"It seems to make perfectly good sense for there to be collaboration between some of the biggest coal users with the deepest pockets," said Luke Popovich, a spokesman for the National Mining Association. Given the financial and regulatory barriers to carbon capture technology, he said, the industry is willing to work with a partner that will use a "technology-centric solution to address climate change rather than a regulatory one."
In terms of the potential for unfair competition, said Popovich, "I don't think that this mirrors the concerns that people might rightly have in certain high-tech industry or the defense industry."
Wynne argued that the competition violations that resemble the complaint filed by the United Steelworkers last week are "not particularly relevant right now" for electric vehicles. Most collaborations revolve around precompetitive research and development, like the two new consortia. "That's not to say that we don't need to watch out for that in the future when things get more competitive."
Right now, he said, the Chinese electric vehicle industry is addressing the same kinds of concerns as its American counterparts. "We all have an interest in trying to harmonize on the answers. And if we can harmonize on the answers, we can get to scale faster."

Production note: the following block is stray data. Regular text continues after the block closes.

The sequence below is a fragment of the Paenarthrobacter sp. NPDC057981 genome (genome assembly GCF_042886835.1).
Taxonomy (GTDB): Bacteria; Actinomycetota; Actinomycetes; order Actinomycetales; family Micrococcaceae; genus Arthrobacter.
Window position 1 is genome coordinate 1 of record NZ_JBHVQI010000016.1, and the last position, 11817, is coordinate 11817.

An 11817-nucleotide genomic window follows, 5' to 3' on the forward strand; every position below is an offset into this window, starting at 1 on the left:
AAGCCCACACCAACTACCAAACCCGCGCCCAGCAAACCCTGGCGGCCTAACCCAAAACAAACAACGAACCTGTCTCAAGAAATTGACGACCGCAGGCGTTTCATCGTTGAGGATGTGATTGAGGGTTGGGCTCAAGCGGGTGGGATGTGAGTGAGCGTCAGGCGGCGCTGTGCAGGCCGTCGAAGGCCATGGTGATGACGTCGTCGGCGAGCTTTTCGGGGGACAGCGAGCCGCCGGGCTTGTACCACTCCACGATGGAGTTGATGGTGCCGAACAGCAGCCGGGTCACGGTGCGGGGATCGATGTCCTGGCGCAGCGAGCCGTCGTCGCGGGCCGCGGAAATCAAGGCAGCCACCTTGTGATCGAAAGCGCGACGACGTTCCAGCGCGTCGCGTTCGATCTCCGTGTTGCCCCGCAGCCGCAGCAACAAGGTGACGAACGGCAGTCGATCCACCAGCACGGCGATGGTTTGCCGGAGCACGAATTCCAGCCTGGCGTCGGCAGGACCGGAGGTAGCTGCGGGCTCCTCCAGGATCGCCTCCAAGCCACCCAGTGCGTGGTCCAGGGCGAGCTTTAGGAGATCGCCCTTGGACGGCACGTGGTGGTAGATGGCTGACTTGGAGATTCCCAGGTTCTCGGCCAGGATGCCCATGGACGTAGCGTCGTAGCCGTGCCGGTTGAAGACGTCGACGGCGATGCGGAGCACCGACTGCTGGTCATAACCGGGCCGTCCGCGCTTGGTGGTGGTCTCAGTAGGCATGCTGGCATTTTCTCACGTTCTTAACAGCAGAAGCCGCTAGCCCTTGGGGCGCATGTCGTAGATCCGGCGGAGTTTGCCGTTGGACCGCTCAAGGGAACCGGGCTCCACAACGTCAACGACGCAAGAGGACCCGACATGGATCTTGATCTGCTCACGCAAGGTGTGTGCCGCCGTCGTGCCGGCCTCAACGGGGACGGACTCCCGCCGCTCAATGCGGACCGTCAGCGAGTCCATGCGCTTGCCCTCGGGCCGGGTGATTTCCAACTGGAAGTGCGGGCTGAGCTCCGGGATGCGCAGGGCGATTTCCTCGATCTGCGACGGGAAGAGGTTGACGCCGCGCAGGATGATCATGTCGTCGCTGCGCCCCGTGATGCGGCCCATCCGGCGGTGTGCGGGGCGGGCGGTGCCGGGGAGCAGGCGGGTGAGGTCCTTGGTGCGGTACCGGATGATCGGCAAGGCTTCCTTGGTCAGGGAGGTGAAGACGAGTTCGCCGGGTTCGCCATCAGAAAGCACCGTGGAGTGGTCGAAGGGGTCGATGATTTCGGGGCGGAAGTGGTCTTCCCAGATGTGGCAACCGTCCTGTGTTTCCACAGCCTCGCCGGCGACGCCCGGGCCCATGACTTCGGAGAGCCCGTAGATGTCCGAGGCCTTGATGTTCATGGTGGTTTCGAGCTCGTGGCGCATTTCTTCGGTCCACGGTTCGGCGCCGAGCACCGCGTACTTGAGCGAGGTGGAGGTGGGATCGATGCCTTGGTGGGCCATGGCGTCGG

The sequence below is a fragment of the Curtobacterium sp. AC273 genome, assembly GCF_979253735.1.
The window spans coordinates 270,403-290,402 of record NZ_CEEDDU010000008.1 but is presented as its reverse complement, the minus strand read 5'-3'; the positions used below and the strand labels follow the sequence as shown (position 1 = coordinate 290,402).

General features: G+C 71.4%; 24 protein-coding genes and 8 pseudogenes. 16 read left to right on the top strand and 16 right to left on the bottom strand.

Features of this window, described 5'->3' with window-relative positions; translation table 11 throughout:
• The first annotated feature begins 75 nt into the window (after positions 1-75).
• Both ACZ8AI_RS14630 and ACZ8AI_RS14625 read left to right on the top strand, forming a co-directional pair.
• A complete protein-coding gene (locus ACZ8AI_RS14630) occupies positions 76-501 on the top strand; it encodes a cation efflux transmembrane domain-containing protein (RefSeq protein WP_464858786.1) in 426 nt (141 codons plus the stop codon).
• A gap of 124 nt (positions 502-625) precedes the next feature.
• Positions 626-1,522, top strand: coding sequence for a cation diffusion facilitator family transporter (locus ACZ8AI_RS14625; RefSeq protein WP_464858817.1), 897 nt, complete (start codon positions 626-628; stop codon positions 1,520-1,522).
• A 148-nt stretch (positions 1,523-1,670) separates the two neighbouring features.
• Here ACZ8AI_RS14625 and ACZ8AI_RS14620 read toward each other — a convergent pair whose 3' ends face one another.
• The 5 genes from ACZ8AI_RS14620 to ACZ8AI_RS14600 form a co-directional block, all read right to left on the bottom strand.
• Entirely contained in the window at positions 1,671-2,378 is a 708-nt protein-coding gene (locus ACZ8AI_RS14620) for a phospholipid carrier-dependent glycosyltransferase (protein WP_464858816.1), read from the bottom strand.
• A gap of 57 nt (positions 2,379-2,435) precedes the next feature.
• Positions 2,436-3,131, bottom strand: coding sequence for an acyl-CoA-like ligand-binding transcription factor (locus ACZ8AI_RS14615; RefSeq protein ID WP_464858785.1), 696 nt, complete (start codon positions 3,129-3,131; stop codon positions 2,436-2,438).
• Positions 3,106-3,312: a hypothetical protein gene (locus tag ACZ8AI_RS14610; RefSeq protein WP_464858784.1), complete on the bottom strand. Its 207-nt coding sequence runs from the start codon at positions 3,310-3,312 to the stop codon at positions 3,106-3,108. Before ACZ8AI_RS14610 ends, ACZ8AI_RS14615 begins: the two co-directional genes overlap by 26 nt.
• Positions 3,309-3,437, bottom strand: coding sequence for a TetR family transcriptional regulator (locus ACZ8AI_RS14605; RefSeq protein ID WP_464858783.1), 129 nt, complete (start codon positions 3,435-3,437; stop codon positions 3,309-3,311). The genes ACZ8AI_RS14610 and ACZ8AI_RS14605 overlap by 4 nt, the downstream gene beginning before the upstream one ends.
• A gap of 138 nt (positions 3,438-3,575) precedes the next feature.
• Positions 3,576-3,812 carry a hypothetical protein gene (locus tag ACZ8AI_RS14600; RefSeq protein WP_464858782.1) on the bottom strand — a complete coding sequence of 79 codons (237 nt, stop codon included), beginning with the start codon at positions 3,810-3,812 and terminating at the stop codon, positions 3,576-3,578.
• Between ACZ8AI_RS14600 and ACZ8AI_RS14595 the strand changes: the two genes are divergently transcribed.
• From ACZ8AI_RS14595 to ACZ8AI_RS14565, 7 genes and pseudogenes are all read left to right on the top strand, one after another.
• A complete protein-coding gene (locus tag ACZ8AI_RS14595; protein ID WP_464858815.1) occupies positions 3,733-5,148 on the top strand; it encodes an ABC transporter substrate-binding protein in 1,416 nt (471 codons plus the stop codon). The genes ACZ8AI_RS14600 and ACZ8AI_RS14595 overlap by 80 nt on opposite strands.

"Electric drive will land differently in that market [China] than it will in this one," Wynne said. Different enough, Wynne believes, that competition will be tough but reasonable.
"Primarily, the Chinese have a cost advantage on labor." This advantage, Wynne said, largely goes away when you're dealing with advanced batteries because the precision and consistency required to properly make them precludes building them by hand.
There will be competition, to be sure, said Wynne, but "that typical thing that we think about that the Chinese are going to take our technology and essentially overrun our market with it, I don't think that applies here."
"I think there will be massive demand in their own market for their own batteries," Wynne said. "We need to be able to meet our own demand."
An additional $12.5 million will be will be awarded this fall toward the creation of a third consortium focused on building energy efficiency. The Chinese partners of the consortia will be announced in the next few months.